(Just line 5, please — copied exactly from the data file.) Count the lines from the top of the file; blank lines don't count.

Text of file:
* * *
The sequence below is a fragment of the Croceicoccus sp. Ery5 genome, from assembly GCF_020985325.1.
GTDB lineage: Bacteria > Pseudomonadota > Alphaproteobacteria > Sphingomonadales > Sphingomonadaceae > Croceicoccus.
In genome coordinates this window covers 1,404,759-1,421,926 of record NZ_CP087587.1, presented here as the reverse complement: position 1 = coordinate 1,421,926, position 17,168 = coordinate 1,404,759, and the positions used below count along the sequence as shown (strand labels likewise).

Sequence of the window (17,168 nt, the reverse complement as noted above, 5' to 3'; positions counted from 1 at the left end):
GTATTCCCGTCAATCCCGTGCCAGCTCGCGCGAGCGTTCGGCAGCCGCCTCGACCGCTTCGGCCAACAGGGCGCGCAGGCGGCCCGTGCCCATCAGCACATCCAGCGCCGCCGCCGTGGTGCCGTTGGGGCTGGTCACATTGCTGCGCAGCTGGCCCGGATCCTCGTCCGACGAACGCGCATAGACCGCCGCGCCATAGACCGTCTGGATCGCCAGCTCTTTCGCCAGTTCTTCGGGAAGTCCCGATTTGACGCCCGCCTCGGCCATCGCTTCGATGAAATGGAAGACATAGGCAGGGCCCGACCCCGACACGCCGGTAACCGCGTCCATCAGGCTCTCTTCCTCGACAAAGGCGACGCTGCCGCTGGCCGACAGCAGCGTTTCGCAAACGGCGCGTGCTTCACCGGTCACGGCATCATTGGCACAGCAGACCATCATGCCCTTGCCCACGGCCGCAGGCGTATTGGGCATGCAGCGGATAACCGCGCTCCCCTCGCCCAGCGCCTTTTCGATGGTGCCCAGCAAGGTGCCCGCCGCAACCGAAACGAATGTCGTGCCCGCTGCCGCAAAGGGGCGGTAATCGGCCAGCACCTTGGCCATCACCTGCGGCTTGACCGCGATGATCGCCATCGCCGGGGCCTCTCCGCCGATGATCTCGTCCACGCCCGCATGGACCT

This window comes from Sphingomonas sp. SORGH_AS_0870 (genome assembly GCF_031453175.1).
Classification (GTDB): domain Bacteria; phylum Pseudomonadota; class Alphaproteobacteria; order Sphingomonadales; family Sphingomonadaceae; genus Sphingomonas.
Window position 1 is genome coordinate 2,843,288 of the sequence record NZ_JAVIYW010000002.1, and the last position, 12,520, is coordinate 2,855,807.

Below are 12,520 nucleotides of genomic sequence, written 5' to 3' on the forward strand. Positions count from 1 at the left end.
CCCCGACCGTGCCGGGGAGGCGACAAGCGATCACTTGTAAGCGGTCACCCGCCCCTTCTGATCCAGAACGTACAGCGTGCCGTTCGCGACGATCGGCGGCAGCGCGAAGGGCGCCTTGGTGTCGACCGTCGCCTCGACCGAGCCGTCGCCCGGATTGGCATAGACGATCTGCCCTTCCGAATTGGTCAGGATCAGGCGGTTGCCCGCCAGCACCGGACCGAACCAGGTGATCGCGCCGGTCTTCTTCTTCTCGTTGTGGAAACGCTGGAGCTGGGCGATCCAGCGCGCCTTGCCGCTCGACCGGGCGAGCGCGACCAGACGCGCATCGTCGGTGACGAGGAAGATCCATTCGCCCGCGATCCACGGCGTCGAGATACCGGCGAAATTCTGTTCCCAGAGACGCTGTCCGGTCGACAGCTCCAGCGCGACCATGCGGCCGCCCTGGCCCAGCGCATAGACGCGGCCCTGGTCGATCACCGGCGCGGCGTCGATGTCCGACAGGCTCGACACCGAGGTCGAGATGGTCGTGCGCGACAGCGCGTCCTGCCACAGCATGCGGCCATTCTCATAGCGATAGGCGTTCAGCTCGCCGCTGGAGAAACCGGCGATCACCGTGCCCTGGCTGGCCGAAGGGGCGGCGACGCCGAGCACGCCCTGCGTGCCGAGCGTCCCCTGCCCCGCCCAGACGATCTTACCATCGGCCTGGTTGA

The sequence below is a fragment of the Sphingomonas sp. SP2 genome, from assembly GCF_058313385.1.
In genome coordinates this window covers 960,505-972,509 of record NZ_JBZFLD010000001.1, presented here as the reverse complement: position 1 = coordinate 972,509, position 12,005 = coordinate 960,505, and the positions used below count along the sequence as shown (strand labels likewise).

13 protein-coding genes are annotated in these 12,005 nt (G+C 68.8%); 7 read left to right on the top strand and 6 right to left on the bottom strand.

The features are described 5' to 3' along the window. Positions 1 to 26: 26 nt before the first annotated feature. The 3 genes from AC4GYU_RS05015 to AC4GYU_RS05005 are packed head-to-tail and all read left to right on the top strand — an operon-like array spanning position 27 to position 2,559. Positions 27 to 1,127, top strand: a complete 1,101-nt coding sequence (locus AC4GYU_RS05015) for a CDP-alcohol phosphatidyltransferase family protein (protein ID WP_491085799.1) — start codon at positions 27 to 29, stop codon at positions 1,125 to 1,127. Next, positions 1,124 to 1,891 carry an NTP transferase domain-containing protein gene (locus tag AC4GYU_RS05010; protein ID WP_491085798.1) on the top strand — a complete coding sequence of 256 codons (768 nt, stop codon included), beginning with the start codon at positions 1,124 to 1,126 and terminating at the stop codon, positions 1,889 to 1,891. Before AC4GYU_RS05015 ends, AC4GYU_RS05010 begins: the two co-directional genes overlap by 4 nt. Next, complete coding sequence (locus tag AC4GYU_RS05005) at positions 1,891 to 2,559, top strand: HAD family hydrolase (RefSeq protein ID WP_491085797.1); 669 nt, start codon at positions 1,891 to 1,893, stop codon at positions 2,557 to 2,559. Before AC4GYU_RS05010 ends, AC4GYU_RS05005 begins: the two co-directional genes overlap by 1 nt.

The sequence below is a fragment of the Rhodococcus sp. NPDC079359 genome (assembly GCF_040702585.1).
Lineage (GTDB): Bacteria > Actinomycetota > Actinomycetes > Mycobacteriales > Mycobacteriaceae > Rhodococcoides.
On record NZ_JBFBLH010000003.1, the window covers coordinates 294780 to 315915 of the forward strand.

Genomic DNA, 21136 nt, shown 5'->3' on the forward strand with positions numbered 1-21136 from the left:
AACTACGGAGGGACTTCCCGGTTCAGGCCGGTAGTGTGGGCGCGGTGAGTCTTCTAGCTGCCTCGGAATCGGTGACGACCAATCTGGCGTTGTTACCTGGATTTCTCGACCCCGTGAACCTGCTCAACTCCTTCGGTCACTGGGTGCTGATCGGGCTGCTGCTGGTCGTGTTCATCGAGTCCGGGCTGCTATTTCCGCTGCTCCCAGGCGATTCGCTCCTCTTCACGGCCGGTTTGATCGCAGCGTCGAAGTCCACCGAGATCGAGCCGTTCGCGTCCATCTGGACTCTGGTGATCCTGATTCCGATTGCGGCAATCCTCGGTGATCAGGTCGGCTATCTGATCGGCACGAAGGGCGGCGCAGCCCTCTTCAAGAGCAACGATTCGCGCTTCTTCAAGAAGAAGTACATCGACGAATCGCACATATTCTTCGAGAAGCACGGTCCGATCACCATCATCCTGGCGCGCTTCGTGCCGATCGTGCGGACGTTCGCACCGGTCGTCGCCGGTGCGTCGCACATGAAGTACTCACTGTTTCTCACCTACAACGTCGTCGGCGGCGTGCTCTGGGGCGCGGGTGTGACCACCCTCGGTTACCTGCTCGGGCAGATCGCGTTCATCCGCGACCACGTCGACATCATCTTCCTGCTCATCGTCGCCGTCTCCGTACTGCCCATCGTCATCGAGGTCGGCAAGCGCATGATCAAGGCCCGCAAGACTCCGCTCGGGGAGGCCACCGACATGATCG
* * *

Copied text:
GTATTCCCGTCAATCCCGTGCCAGCTCGCGCGAGCGTTCGGCAGCCGCCTCGACCGCTTCGGCCAACAGGGCGCGCAGGCGGCCCGTGCCCATCAGCACATCCAGCGCCGCCGCCGTGGTGCCGTTGGGGCTGGTCACATTGCTGCGCAGCTGGCCCGGATCCTCGTCCGACGAACGCGCATAGACCGCCGCGCCATAGACCGTCTGGATCGCCAGCTCTTTCGCCAGTTCTTCGGGAAGTCCCGATTTGACGCCCGCCTCGGCCATCGCTTCGATGAAATGGAAGACATAGGCAGGGCCCGACCCCGACACGCCGGTAACCGCGTCCATCAGGCTCTCTTCCTCGACAAAGGCGACGCTGCCGCTGGCCGACAGCAGCGTTTCGCAAACGGCGCGTGCTTCACCGGTCACGGCATCATTGGCACAGCAGACCATCATGCCCTTGCCCACGGCCGCAGGCGTATTGGGCATGCAGCGGATAACCGCGCTCCCCTCGCCCAGCGCCTTTTCGATGGTGCCCAGCAAGGTGCCCGCCGCAACCGAAACGAATGTCGTGCCCGCTGCCGCAAAGGGGCGGTAATCGGCCAGCACCTTGGCCATCACCTGCGGCTTGACCGCGATGATCGCCATCGCCGGGGCCTCTCCGCCGATGATCTCGTCCACGCCCGCATGGACCT